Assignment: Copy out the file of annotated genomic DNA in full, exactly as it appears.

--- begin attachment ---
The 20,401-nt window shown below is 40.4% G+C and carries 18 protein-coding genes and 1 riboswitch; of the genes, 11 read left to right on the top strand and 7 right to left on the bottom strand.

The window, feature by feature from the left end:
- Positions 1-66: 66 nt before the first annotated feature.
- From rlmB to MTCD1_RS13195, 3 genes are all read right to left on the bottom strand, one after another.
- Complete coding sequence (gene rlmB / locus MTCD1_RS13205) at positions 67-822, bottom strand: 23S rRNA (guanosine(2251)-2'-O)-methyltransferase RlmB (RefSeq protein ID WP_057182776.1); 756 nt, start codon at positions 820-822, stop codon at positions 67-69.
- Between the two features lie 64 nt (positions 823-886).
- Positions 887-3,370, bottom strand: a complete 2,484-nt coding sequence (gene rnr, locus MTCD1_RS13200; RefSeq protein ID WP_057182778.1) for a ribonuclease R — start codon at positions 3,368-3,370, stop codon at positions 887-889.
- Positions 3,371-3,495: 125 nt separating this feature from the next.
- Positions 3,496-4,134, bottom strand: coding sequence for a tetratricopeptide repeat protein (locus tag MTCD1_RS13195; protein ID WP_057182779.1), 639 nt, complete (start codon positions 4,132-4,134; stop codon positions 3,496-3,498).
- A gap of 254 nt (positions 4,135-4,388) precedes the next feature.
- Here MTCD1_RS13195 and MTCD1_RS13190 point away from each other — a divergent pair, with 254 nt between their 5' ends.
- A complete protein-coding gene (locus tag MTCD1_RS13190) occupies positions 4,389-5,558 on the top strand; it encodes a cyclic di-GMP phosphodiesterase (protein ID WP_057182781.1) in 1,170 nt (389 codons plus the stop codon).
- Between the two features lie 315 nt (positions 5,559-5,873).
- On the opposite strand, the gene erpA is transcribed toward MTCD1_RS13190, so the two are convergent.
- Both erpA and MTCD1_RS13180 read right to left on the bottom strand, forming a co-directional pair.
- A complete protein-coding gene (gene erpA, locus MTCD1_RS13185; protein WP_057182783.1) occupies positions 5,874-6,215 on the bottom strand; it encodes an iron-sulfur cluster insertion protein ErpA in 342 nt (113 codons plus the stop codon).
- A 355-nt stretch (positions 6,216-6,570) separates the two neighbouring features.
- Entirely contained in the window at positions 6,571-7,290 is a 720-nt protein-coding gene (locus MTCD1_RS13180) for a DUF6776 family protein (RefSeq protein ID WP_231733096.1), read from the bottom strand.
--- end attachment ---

The 20,401-nt window shown below is 40.4% G+C and carries 18 protein-coding genes and 1 riboswitch; of the genes, 11 read left to right on the top strand and 7 right to left on the bottom strand.

The window, feature by feature from the left end:
- Positions 1-66: 66 nt before the first annotated feature.
- From rlmB to MTCD1_RS13195, 3 genes are all read right to left on the bottom strand, one after another.
- Complete coding sequence (gene rlmB / locus MTCD1_RS13205) at positions 67-822, bottom strand: 23S rRNA (guanosine(2251)-2'-O)-methyltransferase RlmB (RefSeq protein ID WP_057182776.1); 756 nt, start codon at positions 820-822, stop codon at positions 67-69.
- Between the two features lie 64 nt (positions 823-886).
- Positions 887-3,370, bottom strand: a complete 2,484-nt coding sequence (gene rnr, locus MTCD1_RS13200; RefSeq protein ID WP_057182778.1) for a ribonuclease R — start codon at positions 3,368-3,370, stop codon at positions 887-889.
- Positions 3,371-3,495: 125 nt separating this feature from the next.
- Positions 3,496-4,134, bottom strand: coding sequence for a tetratricopeptide repeat protein (locus tag MTCD1_RS13195; protein ID WP_057182779.1), 639 nt, complete (start codon positions 4,132-4,134; stop codon positions 3,496-3,498).
- A gap of 254 nt (positions 4,135-4,388) precedes the next feature.
- Here MTCD1_RS13195 and MTCD1_RS13190 point away from each other — a divergent pair, with 254 nt between their 5' ends.
- A complete protein-coding gene (locus tag MTCD1_RS13190) occupies positions 4,389-5,558 on the top strand; it encodes a cyclic di-GMP phosphodiesterase (protein ID WP_057182781.1) in 1,170 nt (389 codons plus the stop codon).
- Between the two features lie 315 nt (positions 5,559-5,873).
- On the opposite strand, the gene erpA is transcribed toward MTCD1_RS13190, so the two are convergent.
- Both erpA and MTCD1_RS13180 read right to left on the bottom strand, forming a co-directional pair.
- A complete protein-coding gene (gene erpA, locus MTCD1_RS13185; protein WP_057182783.1) occupies positions 5,874-6,215 on the bottom strand; it encodes an iron-sulfur cluster insertion protein ErpA in 342 nt (113 codons plus the stop codon).
- A 355-nt stretch (positions 6,216-6,570) separates the two neighbouring features.
- Entirely contained in the window at positions 6,571-7,290 is a 720-nt protein-coding gene (locus MTCD1_RS13180) for a DUF6776 family protein (RefSeq protein ID WP_231733096.1), read from the bottom strand.